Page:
Sentimental Iron

I was recently browsing YouTube and came across a very interesting documentary. {A link can be found above} The video is called “Strange Inheritance ~ Iowa Tractor”

The synopsis is a Iowa farmer amassed a large collection of 150 tractors, which was left after his passing. The family dealt with the drama of what was to become of the collection and the final outcome was, of course, a auction. The battle lines were drawn, but only 23 tractors stayed in the family. A grandson had bought the family farmstead. He informed that the storage may be empty now, maybe in the years to come the buildings would be refilled with his owned collection.

This documentary delivers the story very well, and I compliment the creators for their professionalpresentation. I highly recommend anyone to take a few minutes and view the story.

I was slightly put off by a opening remark made by one daughter being interviewed. My reply “What some view as eccentric, others may find common place.” I guess many of my friends would be considered “odd” by those that don’t understand. There are many large collections right here close by in central IL.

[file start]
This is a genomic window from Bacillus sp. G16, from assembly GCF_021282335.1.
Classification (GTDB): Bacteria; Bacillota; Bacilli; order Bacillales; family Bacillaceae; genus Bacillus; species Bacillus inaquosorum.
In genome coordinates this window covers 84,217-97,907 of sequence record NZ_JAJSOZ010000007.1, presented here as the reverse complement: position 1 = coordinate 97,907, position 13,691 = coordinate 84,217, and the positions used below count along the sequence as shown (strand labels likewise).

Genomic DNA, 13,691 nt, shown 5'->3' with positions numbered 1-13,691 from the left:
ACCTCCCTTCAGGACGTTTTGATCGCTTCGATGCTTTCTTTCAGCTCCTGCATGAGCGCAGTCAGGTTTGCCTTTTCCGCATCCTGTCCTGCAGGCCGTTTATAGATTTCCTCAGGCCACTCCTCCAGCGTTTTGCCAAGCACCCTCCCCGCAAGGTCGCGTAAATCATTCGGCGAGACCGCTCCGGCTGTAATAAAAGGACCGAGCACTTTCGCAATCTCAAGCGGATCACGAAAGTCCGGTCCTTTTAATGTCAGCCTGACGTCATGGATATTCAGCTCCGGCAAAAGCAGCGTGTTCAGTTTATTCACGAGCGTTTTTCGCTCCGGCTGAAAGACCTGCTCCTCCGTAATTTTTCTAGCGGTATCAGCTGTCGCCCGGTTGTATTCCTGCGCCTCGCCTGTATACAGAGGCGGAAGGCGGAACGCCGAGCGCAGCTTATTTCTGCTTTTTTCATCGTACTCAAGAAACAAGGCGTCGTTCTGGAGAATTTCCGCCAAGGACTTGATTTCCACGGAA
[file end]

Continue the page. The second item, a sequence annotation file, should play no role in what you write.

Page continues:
There is no doubt a collection is a investment. The larger the collection, there is more effort to maintain. Its understandable that carrying on the legacy after the interested collector’s passing could be viewed a burden. Auctions are a logical course.

I find the sentimental attachment to particular pieces interesting. I’m guilty of this. My dad’s Case 130 lawn tractor will always grace my collection. That Case is somewhat uncommon in my area, but to me that particular 130 is priceless. I was given half ownership of the tractor before Dad had passed away. I always viewed that as honorary and considered the Case as only his tractor. I still do now. Its Dad’s, I just take care of it.

Its identification reads Dad and me, but the tractor will always be his

A few years ago a friend to many in this region passed. The son started selling off his dad’s tractors. Some ended up in other local collections and are still around in the area. One or two tractors have changed owners a couple of times, but fortunately they’re still in the neighborhood. The other sold tractors are now gone to who knows where

At some point, the son had a change of heart and realized selling tractors might not be his best interest. There was a little regret for the loss of a few tractors, but he did end up retaining some of his dad’s collection from that point.

I’ve observed that tractor collecting reaches across generations of families. The combination of brothers, fathers & sons, most times reaching into the third generation. This passion isn’t just a boys club by an means. There are many women actively involved in collecting agricultural equipment.

Sentimental Iron will probably always be a phenomenon. There are many stories of people seeking out and sometimes happily regaining a tractor that granddad had. Other collections will be destined to stay in the family, for further time to come. For others, there is always auctions. In any case the cherished machine, more than likely, passes to someone that will continue to enjoy having ownership.

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